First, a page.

Paddlefish, aka spoonbill catfish, duckbill catfish, and spadefish, all refer to the unique paddle-like rostrum that extends from the fish's head like a nose. It's used to sense food, which for the paddlefish is zooplankton, a microscopic meal. The rostrum and sides of the paddlefish's head have electro-receptors that can sense living organisms in dark murky water. To feed, the paddlefish merely swims with its mouth open and filters or strains zooplankton through comb-like gill rakers. The paddle helps the fish keep its balance while swimming with an open maw through river current. These docile, toothless giants grow to more than five feet and weigh more than 60 pounds. Paddlefish don't begin reproducing until they are at least seven years old and the females only spawn every two to three years. Paddlefish require a gravel or rubble bottom in six to 40 feet of flowing water with temperatures between 50 and 68 degrees to begin spawning.
Populations have drastically dropped since the early 1900s, due to habitat changes and harvest for their prized caviar. Paddlefish are still found in the tributaries and channels of the Mississippi and the Missouri rivers. The largest populations in Wisconsin live in the Wisconsin River below the Prairie du Sac dam and in the lower Chippewa River. They also inhabit the Mississippi, Black, St. Croix, and Minnesota rivers. In both Wisconsin and Minnesota the paddlefish is listed as a threatened species.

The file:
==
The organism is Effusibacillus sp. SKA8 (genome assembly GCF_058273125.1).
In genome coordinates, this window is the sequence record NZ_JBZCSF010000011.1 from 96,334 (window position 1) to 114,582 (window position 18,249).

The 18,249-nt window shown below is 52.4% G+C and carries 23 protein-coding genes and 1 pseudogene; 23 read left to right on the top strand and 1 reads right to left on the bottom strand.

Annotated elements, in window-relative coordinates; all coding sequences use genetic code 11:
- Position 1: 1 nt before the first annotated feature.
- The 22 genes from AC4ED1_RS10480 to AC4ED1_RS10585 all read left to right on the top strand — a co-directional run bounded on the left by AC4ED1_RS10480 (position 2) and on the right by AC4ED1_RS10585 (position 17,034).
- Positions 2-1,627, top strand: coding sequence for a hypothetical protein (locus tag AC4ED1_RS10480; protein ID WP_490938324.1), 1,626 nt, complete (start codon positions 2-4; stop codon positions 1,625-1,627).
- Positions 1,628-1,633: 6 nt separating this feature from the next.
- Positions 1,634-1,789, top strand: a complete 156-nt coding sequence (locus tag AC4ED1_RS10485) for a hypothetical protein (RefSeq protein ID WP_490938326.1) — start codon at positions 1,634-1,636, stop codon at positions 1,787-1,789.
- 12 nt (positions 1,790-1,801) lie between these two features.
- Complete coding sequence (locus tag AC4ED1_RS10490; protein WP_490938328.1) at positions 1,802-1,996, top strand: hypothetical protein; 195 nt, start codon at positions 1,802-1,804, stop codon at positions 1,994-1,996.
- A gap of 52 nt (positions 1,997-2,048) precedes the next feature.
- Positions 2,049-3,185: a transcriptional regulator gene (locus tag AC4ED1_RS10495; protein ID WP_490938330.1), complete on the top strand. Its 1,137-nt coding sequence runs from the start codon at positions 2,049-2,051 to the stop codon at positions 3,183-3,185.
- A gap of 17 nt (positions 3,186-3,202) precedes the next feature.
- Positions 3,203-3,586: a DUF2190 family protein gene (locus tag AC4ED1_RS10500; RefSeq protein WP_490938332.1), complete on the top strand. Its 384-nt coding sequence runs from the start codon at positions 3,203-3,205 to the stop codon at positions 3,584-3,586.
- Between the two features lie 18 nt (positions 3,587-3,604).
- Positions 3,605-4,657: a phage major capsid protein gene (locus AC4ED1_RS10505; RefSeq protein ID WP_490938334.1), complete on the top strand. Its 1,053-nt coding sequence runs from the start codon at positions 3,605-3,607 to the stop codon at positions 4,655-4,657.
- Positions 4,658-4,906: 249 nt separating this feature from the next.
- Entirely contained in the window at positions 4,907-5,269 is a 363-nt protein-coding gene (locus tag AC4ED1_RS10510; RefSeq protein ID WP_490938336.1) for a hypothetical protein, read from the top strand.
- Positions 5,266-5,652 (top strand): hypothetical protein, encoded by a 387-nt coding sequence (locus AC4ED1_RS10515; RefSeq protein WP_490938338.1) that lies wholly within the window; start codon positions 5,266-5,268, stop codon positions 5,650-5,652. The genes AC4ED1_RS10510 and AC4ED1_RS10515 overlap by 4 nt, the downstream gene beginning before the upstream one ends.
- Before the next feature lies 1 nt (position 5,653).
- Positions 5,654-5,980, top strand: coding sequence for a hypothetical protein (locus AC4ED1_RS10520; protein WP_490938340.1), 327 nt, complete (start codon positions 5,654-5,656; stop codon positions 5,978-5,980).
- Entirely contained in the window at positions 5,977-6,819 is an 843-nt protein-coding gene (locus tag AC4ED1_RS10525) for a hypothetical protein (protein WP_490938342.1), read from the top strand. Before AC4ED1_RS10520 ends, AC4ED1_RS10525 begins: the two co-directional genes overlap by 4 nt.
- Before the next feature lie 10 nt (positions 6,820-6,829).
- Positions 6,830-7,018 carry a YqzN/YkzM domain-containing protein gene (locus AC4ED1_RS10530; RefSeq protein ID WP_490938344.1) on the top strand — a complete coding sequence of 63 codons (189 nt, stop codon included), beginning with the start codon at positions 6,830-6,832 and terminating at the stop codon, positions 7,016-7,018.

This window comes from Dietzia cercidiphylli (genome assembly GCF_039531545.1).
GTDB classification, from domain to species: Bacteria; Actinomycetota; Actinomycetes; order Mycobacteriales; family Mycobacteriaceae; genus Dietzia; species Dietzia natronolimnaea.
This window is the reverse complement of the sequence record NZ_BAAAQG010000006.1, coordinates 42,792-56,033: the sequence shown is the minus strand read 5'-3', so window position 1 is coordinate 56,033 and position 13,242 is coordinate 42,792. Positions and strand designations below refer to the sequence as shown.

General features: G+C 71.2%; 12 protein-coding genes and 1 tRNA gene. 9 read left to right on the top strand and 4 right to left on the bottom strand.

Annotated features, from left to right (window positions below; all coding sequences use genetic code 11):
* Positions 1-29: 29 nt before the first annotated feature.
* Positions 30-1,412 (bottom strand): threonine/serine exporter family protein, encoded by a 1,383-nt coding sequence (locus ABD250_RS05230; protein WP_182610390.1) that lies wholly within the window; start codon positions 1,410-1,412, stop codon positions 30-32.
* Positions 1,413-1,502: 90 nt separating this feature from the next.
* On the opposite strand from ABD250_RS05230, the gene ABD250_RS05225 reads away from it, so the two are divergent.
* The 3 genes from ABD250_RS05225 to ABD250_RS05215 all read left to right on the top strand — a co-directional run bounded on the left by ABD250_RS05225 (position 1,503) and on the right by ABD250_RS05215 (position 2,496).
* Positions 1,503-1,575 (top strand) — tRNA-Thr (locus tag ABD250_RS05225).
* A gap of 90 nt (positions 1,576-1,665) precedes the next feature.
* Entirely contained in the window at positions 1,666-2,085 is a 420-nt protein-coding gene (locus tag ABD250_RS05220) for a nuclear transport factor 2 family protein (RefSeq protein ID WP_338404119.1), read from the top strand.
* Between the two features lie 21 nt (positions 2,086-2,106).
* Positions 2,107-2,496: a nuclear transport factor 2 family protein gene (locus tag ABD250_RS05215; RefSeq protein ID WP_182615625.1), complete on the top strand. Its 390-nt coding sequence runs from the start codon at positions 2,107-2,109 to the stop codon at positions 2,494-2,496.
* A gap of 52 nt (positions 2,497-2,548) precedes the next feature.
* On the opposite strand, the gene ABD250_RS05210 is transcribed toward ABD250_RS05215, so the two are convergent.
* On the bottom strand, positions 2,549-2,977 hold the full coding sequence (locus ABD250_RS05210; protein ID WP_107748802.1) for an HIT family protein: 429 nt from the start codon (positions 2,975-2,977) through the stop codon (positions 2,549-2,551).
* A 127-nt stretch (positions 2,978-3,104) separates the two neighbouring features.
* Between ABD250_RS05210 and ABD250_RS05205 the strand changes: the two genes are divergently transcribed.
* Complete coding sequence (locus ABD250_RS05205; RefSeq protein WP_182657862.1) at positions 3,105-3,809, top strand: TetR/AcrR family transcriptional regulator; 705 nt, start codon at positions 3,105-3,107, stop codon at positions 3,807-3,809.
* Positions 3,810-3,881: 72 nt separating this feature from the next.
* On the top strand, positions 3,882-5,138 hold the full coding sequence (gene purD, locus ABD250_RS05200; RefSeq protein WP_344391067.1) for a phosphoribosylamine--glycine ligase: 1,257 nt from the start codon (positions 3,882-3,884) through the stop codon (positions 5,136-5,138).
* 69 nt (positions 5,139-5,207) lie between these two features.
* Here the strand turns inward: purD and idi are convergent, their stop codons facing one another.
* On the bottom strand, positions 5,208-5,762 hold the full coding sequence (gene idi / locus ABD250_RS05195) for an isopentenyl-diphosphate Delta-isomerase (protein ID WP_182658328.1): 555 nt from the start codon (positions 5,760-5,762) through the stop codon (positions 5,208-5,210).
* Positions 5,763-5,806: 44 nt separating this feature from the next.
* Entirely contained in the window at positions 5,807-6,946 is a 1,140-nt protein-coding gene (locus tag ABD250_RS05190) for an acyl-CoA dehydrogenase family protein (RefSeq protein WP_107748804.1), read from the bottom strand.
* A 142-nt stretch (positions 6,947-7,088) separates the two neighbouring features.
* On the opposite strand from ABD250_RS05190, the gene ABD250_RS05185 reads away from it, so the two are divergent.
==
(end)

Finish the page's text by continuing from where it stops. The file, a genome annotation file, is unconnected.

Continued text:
An extensive study in the 1990s examined the movements and range of this declining species. Spawning locations, wintering waters, age studies, mating patterns and seasonal migrations were plotted. "Both the Wisconsin and Chippewa river fish move downstream from wintering areas to suitable spawning sites." said Ann Runstrom, fisheries biologist with the U.S. Fish and Wildlife Service. "After spawning, the Wisconsin River paddlefish return upstream to just below the dam at Prairie du Sac." The Chippewa River fish, however, keep moving down to Lake Pepin in Pool 4 of the Mississippi River, which has an ample food supply. In late June, they begin to move back up the Chippewa River.